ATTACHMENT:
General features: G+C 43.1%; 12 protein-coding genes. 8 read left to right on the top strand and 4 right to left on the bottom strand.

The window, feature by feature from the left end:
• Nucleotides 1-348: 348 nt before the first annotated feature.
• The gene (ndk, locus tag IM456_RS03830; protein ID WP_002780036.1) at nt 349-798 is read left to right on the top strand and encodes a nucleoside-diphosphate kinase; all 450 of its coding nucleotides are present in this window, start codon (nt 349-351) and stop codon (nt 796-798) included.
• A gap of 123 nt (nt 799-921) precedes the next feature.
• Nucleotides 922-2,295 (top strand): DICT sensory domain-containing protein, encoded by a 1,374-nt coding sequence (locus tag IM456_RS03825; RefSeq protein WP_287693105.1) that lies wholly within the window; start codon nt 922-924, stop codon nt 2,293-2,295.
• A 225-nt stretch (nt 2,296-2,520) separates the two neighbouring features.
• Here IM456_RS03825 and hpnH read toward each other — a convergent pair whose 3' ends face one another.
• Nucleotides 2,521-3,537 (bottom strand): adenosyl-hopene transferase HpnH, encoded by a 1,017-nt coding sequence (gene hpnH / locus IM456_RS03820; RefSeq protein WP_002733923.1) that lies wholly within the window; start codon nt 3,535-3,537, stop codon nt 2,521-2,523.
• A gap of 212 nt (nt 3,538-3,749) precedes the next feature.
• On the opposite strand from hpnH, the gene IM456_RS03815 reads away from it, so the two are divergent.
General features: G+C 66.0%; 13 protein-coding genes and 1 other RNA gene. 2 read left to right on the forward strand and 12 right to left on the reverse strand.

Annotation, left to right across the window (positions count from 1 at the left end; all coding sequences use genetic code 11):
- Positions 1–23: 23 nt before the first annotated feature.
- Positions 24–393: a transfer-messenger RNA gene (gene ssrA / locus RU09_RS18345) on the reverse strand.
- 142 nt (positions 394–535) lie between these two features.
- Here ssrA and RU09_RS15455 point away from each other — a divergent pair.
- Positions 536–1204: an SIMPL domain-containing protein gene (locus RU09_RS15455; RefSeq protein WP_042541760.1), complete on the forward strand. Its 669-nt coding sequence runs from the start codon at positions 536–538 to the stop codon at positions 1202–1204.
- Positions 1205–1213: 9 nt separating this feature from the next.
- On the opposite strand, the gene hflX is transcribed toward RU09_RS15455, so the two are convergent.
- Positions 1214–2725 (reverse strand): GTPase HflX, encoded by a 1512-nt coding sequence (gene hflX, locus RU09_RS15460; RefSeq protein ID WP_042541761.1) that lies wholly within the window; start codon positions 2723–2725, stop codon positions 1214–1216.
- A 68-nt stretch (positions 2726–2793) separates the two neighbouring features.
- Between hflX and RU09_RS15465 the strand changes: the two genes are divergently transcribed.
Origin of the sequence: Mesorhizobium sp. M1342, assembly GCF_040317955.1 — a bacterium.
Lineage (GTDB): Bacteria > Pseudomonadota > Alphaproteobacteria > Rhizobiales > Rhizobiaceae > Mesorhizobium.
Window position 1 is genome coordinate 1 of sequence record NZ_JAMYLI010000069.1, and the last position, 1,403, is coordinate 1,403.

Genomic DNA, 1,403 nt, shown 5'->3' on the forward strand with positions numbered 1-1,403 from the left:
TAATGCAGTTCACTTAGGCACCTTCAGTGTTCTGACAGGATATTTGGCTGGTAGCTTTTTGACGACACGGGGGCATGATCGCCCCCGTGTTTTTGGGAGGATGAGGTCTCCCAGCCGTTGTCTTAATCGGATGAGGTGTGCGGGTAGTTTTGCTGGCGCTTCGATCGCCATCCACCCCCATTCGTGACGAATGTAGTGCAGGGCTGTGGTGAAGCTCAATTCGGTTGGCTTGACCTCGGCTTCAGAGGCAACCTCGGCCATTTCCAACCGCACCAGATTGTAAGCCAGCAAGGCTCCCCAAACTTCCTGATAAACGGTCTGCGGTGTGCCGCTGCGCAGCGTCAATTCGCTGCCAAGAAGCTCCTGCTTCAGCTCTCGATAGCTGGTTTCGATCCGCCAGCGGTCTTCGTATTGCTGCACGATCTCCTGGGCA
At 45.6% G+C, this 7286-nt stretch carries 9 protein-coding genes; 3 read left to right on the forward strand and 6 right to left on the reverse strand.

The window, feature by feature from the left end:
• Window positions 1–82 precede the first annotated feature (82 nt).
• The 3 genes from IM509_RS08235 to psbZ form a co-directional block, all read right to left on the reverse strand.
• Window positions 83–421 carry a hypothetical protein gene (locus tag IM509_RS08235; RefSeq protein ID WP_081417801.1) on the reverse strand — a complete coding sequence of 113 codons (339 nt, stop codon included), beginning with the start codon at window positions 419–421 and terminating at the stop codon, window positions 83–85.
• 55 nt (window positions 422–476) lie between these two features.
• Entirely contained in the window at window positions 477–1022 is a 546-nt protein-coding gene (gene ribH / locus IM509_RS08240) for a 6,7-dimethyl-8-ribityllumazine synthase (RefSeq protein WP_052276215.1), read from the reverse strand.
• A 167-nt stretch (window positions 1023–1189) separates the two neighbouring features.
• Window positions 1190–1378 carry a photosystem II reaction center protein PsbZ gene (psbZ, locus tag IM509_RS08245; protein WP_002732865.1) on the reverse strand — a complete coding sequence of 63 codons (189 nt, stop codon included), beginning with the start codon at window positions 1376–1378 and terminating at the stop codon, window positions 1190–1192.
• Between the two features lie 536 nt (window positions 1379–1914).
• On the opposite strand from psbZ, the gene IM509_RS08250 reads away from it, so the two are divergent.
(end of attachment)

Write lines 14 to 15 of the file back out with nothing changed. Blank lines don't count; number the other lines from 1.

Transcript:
- Positions 1–23: 23 nt before the first annotated feature.
- Positions 24–393: a transfer-messenger RNA gene (gene ssrA / locus RU09_RS18345) on the reverse strand.